Women's Golf

Jensen Castle Begins Play in U.S. Women’s Open on Thursday

by Eric Lindsey

SAN FRANCISCO – Kentucky women’s golfer Jensen Castle will compete against the world’s best players this week at the 2021 U.S. Women’s Open.
 
Castle, who recently completed her sophomore season at UK, qualified in May for the world’s premier golf championship during a sectional qualifier at Shannopin Country Club in Pittsburgh. She defeated professional Rachel Rohanna on the second playoff hole to clinch one of two spots from the Pittsburgh sectional. Overall, she shot 1-under par in the 36-hole qualifier.
 
Castle is one of 31 amateurs in the 156-player field.
 
“I’m just going to try and have fun and enjoy every moment of playing against a ton of great players, the best in the world,” Castle said. “I hope to learn from them and see what I need to do in the future to put myself back in this situation.”
 
Play will begin Thursday at 10 a.m. ET at The Olympic Club in San Francisco and conclude Sunday night. Each of the four rounds will feature 18 holes.
 
Castle will tee off Thursday at 3:45 p.m. ET (12:45 p.m. local time in San Francisco) alongside professionals Sarah Burnham and Ruoning Yin. That group will be the first tee time on Friday, at 10 a.m. ET (7 a.m. PT).
 
Teammate Laney Frye, a freshman on this past year’s Kentucky team, will caddie for Castle. UK head coach Golda Borst is also in San Francisco as a spectator.
 
Following the first two rounds, golfers outside the top 60 (plus ties) are cut from the field.
 
NBC, the GOLF Channel and Peacock will televise the championship over the four rounds. Live streaming will be available on USWomensOpen.com, the U.S. Women’s Open mobile app and the USGA streaming app.
 
Castle’s qualification last month in Pittsburgh was a thriller. After Castle fired a 2-under-par 69 in the first 18 holes, it was essentially a 10-person battle for the coveted two qualifying spots on the second 18. Ten women, including Kentucky teammate Marissa Wenzler, were within five shots of one another, and it came down to the very end to determine the final spot after Allie White separated herself with a score of 5-under par.
 
Castle was among the early finishers and had to sweat out the outcome with several of her competitors still on the course. At one point, Wenzler took over sole possession of second place but bogeyed six of the final 11 holes to fall out of contention and finish three strokes back of the second-place tie.
 
Castle thought she may have missed her opportunity with three bogeys on her final four holes, but as pressure mounted, the top of the leaderboard shuffled and Castle found herself with a chance at a crowning achievement. Needing two putts to qualify for the U.S. Women’s Open on the second playoff hole, Castle calmy two-putted to become the second Wildcat in the 11-year Borst era to qualify for the national championship. Anna Hack (2015-17) qualified in 2016. Former UK women’s golfer Mallory Blackwelder (2007-09) competed in the 2015 U.S. Women’s Open but did not play for Borst.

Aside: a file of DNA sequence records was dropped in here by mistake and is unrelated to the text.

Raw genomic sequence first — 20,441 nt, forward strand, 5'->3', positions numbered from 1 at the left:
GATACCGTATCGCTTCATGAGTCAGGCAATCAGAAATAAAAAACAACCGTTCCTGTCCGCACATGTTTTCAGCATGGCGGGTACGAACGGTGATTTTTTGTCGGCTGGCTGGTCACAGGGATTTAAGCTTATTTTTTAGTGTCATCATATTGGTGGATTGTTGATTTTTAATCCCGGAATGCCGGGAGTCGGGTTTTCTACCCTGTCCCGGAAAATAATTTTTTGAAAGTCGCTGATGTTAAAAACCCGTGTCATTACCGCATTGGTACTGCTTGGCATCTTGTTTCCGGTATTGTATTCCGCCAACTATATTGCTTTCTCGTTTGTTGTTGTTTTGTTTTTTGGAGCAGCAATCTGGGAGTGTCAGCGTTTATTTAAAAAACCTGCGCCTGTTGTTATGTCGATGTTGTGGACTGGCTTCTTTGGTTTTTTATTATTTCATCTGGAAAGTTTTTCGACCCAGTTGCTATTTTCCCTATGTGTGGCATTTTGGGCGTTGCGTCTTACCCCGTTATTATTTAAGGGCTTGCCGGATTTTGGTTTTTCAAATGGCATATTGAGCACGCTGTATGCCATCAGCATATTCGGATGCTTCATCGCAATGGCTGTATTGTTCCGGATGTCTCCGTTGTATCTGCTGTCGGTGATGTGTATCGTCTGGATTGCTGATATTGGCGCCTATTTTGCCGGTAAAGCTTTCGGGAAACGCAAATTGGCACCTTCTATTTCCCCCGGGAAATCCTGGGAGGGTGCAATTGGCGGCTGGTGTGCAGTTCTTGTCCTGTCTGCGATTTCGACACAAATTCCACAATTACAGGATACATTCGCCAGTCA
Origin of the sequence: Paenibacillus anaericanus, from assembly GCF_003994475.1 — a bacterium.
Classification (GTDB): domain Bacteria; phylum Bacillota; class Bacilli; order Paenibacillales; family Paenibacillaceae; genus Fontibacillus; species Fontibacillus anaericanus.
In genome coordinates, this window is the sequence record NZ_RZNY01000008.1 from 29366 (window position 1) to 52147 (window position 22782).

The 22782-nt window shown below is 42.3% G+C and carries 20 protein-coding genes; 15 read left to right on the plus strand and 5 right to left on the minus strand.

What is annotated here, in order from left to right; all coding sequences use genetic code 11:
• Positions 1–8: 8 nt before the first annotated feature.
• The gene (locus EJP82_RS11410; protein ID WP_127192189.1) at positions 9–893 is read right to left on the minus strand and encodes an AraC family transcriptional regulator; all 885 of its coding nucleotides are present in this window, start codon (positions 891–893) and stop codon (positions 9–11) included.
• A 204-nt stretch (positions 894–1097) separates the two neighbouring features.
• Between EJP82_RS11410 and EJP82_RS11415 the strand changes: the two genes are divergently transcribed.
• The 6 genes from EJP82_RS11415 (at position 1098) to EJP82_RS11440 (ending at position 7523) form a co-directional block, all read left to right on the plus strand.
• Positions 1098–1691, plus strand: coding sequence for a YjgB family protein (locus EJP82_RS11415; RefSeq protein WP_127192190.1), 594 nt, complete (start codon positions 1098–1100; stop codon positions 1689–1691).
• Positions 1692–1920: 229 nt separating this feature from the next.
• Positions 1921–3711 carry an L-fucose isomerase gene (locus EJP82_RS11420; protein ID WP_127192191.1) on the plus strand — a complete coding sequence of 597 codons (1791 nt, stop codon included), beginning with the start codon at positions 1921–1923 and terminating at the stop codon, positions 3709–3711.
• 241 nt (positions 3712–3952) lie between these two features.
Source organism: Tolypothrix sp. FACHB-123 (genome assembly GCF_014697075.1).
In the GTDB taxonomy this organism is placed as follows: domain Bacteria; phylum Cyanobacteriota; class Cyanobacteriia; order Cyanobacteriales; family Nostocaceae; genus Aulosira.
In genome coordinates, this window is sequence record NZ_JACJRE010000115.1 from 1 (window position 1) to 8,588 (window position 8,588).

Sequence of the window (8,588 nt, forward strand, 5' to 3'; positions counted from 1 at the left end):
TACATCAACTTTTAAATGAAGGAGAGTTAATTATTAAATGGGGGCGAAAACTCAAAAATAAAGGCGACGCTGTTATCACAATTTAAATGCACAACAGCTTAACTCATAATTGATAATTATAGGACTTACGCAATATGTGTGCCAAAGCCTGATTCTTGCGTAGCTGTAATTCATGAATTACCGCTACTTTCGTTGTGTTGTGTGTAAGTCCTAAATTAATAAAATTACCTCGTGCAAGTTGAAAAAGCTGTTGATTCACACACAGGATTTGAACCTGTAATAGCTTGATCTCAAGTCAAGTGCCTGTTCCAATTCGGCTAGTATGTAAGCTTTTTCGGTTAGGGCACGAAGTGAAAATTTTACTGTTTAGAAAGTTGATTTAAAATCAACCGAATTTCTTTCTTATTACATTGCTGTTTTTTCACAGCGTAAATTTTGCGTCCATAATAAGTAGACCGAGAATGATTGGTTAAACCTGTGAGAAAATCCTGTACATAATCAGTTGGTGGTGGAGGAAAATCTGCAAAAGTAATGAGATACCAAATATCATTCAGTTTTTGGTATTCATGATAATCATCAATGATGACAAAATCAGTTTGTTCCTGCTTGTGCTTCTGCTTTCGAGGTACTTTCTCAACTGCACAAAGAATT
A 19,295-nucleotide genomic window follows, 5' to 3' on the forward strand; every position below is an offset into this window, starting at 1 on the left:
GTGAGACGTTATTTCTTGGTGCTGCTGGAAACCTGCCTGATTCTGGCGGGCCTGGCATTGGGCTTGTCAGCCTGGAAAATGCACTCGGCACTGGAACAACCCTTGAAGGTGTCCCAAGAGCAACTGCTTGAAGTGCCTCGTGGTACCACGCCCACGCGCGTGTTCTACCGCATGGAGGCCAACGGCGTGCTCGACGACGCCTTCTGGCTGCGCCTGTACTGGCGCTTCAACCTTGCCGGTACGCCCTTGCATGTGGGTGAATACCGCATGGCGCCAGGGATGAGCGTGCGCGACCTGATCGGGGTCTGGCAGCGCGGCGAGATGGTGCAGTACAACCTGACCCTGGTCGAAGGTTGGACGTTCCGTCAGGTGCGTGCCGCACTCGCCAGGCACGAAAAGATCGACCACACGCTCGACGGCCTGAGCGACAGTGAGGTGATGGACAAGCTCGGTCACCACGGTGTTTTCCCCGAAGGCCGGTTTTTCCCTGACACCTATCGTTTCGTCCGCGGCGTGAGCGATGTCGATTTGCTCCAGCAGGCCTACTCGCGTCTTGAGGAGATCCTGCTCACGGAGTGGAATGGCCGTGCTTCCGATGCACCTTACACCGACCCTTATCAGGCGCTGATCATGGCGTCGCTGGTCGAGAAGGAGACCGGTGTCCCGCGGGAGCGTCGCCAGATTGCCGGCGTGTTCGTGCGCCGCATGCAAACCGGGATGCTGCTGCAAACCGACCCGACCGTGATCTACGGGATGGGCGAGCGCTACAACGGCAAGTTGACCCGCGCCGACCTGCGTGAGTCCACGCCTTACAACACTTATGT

The sectional qualifier in Pittsburgh was one of 22 U.S. Women’s Open qualifying tournaments that fed into the 76th U.S. Women’s Open field. The U.S. Women’s Open is open to female professionals and amateurs with a Handicap Index not exceeding 2.4.
 
Since U.S. Women’s Open qualifying began in 1976, two champions have been crowned from the thousands who have attempted to play their way into the championship. Hilary Lunke became the first qualifier to win the U.S. Women’s Open in 2003 with an 18-hole playoff victory at Pumpkin Ridge Golf Club. Birdie Kim became the only other qualifier to win a U.S. Women’s Open with her stunning victory in 2005 at Cherry Hills Country Club.
 
The 76th U.S. Women’s Open will be the 11th USGA championship to be played on the Lake Course at The Olympic Club, including five U.S. Men’s Opens (1955, 1966, 1987, 1998 and 2012). The course will play at 6,486 yards, a par 71.
 
The championship began in 1946 and some of its notable winners include Babe Didrikson Zaharias, Betsy Rawls, Mickey Wright, Hollis Stacy, Amy Alcott, Meg Mallon, Annika Sorenstam, Se Ri Pak, Juli Inkster, Cristie Kerr, Paula Creamer, Inbee Park and Michelle Wie West.
 
Castle and the Wildcats just completed a breakthrough season. UK qualified for the NCAA Championship finals for the first time since 1992 and tied for 18th place at the national championship. The Wildcats were within a few strokes of qualifying for the final round of stroke play after carding the best 54-hole score at the NCAA Championships final in the program’s sixth all-time appearance.
 
Castle was key in the 2020-21 success. She was third on the team with a 74.5 stroke average and two top-20 finishes. UK used 30 of Castle’s 33 rounds this season towards the team score as the Wildcats went on to post the third-best scoring average in program history. In Castle’s freshman season, she made the All-Southeastern Conference First Team and set a single-season program record with a 71.88 strokes per round.
 
Although the U.S. Women’s Open will be the most high-profile tournament she has been a part of in her young career, Castle has significant major tournament experience. One of the top prospects out of high school in 2019, Castle has played in a number of major national tournaments outside her Kentucky career, including last year’s 120th U.S. Women’s Amateur Championship. She teamed up with Wenzler this spring at the U.S. Women’s Amateur Four-Ball and made it to the quarterfinals of the match-play portion of the national tournament.
 
For the latest on the Kentucky women’s golf team, follow the team on Twitter, Facebook, and Instagram, as well as on the web at UKathletics.com.
 

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